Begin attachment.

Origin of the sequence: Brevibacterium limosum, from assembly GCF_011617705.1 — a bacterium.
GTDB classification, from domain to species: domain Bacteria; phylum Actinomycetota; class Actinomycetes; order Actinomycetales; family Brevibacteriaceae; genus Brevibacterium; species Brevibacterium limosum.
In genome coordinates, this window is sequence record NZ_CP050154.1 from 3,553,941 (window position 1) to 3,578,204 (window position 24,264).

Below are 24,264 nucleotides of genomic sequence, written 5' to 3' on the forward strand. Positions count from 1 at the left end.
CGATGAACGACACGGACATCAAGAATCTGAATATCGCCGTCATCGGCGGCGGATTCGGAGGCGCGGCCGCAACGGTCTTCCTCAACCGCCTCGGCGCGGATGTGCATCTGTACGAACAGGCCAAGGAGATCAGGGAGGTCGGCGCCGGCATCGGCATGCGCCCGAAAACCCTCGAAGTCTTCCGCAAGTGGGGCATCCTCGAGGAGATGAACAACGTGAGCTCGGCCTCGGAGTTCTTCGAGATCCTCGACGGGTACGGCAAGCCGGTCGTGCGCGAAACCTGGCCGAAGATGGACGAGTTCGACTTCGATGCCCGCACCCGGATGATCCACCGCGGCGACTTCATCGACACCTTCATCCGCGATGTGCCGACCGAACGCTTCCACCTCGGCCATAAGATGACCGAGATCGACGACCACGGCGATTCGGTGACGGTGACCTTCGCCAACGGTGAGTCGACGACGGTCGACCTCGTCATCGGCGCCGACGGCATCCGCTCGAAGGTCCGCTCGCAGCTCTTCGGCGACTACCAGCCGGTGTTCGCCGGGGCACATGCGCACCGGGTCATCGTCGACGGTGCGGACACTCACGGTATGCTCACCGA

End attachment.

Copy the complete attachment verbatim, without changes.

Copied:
Origin of the sequence: Brevibacterium limosum, from assembly GCF_011617705.1 — a bacterium.
GTDB classification, from domain to species: domain Bacteria; phylum Actinomycetota; class Actinomycetes; order Actinomycetales; family Brevibacteriaceae; genus Brevibacterium; species Brevibacterium limosum.
In genome coordinates, this window is sequence record NZ_CP050154.1 from 3,553,941 (window position 1) to 3,578,204 (window position 24,264).

Below are 24,264 nucleotides of genomic sequence, written 5' to 3' on the forward strand. Positions count from 1 at the left end.
CGATGAACGACACGGACATCAAGAATCTGAATATCGCCGTCATCGGCGGCGGATTCGGAGGCGCGGCCGCAACGGTCTTCCTCAACCGCCTCGGCGCGGATGTGCATCTGTACGAACAGGCCAAGGAGATCAGGGAGGTCGGCGCCGGCATCGGCATGCGCCCGAAAACCCTCGAAGTCTTCCGCAAGTGGGGCATCCTCGAGGAGATGAACAACGTGAGCTCGGCCTCGGAGTTCTTCGAGATCCTCGACGGGTACGGCAAGCCGGTCGTGCGCGAAACCTGGCCGAAGATGGACGAGTTCGACTTCGATGCCCGCACCCGGATGATCCACCGCGGCGACTTCATCGACACCTTCATCCGCGATGTGCCGACCGAACGCTTCCACCTCGGCCATAAGATGACCGAGATCGACGACCACGGCGATTCGGTGACGGTGACCTTCGCCAACGGTGAGTCGACGACGGTCGACCTCGTCATCGGCGCCGACGGCATCCGCTCGAAGGTCCGCTCGCAGCTCTTCGGCGACTACCAGCCGGTGTTCGCCGGGGCACATGCGCACCGGGTCATCGTCGACGGTGCGGACACTCACGGTATGCTCACCGA